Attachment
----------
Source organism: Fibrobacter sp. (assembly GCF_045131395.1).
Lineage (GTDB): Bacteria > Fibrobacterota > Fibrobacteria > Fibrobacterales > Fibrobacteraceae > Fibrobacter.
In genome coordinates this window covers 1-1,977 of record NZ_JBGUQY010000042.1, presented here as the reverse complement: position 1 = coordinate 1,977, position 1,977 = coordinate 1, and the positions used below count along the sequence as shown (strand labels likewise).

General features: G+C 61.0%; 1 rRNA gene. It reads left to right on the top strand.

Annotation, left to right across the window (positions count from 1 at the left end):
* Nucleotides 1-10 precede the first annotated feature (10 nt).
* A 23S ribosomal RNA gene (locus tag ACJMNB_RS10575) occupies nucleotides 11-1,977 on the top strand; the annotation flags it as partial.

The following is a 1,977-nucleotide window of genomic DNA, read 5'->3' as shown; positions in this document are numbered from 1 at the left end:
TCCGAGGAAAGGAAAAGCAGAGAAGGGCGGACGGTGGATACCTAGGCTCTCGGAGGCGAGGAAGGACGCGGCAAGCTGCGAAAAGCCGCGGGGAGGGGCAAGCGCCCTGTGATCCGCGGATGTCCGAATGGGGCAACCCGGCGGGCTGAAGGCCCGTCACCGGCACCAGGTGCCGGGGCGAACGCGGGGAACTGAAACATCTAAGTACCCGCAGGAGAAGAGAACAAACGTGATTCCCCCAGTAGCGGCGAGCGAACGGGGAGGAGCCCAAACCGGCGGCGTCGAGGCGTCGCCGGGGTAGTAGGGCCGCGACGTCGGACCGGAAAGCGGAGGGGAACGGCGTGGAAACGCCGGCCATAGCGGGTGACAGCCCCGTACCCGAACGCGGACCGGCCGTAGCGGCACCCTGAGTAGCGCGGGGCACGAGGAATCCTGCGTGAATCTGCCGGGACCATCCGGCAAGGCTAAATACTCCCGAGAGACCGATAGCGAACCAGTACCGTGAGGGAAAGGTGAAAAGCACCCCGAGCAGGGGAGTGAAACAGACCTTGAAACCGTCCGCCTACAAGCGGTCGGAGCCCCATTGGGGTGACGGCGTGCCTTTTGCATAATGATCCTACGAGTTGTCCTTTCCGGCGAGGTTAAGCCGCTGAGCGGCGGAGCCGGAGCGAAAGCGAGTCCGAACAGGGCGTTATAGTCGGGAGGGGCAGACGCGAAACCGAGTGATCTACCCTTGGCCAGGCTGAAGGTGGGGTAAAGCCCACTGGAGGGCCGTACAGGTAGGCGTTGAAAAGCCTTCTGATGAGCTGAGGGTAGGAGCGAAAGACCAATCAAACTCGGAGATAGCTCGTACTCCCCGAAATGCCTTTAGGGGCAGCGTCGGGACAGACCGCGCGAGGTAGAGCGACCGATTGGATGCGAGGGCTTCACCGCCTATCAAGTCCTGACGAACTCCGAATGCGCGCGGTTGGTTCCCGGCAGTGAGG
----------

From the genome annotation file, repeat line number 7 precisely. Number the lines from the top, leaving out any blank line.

* A 23S ribosomal RNA gene (locus tag ACJMNB_RS10575) occupies nucleotides 11-1,977 on the top strand; the annotation flags it as partial.